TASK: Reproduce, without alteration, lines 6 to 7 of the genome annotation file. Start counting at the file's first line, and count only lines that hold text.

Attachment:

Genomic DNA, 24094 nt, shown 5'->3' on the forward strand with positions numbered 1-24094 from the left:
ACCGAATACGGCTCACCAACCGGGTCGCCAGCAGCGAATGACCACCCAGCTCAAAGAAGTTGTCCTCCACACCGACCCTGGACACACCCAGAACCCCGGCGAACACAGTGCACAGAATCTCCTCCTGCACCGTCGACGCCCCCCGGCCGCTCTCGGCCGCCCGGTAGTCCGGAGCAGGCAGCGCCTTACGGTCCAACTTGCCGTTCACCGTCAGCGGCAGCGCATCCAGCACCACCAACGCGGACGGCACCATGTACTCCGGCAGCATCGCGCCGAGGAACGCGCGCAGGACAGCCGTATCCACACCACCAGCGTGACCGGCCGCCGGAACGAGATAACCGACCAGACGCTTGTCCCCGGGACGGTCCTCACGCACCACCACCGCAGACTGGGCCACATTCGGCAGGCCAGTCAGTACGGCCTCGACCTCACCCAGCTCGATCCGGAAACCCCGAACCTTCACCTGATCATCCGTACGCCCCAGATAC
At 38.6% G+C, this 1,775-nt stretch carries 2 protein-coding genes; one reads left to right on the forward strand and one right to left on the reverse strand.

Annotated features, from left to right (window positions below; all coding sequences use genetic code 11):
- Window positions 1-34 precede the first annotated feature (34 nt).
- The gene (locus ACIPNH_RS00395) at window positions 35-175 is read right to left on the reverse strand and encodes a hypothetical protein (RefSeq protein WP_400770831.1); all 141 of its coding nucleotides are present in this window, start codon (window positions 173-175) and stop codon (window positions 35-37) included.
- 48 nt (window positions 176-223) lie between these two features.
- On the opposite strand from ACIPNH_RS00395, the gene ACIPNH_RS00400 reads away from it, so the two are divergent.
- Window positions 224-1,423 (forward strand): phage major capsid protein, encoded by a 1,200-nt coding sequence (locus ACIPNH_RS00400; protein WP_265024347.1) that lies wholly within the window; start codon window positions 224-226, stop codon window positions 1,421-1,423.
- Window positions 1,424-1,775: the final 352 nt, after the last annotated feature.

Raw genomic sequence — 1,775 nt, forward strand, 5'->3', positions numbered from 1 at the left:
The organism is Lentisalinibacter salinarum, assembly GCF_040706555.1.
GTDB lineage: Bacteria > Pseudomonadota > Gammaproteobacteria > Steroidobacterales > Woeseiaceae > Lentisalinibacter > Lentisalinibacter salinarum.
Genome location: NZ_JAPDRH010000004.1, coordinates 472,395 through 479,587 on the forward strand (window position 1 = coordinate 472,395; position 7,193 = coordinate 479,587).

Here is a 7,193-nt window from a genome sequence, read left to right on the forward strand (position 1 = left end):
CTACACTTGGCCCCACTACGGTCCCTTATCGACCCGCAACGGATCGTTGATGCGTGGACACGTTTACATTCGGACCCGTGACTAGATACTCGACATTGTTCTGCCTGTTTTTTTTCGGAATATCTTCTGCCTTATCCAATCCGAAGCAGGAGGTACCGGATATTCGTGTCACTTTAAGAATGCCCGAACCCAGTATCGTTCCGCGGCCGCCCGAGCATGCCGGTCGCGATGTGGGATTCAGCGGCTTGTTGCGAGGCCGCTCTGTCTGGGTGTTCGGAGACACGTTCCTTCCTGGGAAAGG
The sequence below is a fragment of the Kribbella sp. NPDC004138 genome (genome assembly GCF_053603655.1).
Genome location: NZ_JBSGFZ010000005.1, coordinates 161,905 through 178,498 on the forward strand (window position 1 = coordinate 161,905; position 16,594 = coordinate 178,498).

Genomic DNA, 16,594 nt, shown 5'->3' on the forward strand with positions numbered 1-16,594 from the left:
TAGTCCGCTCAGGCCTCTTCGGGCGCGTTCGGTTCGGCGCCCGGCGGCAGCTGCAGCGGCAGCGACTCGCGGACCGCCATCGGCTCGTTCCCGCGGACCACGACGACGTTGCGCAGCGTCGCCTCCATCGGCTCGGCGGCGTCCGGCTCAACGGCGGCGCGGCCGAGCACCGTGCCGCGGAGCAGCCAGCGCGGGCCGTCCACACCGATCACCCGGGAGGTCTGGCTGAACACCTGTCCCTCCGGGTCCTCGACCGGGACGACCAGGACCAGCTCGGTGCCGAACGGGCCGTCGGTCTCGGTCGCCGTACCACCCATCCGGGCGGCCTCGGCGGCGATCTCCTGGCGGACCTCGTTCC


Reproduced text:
- The gene (locus ACIPNH_RS00395) at window positions 35-175 is read right to left on the reverse strand and encodes a hypothetical protein (RefSeq protein WP_400770831.1); all 141 of its coding nucleotides are present in this window, start codon (window positions 173-175) and stop codon (window positions 35-37) included.
- 48 nt (window positions 176-223) lie between these two features.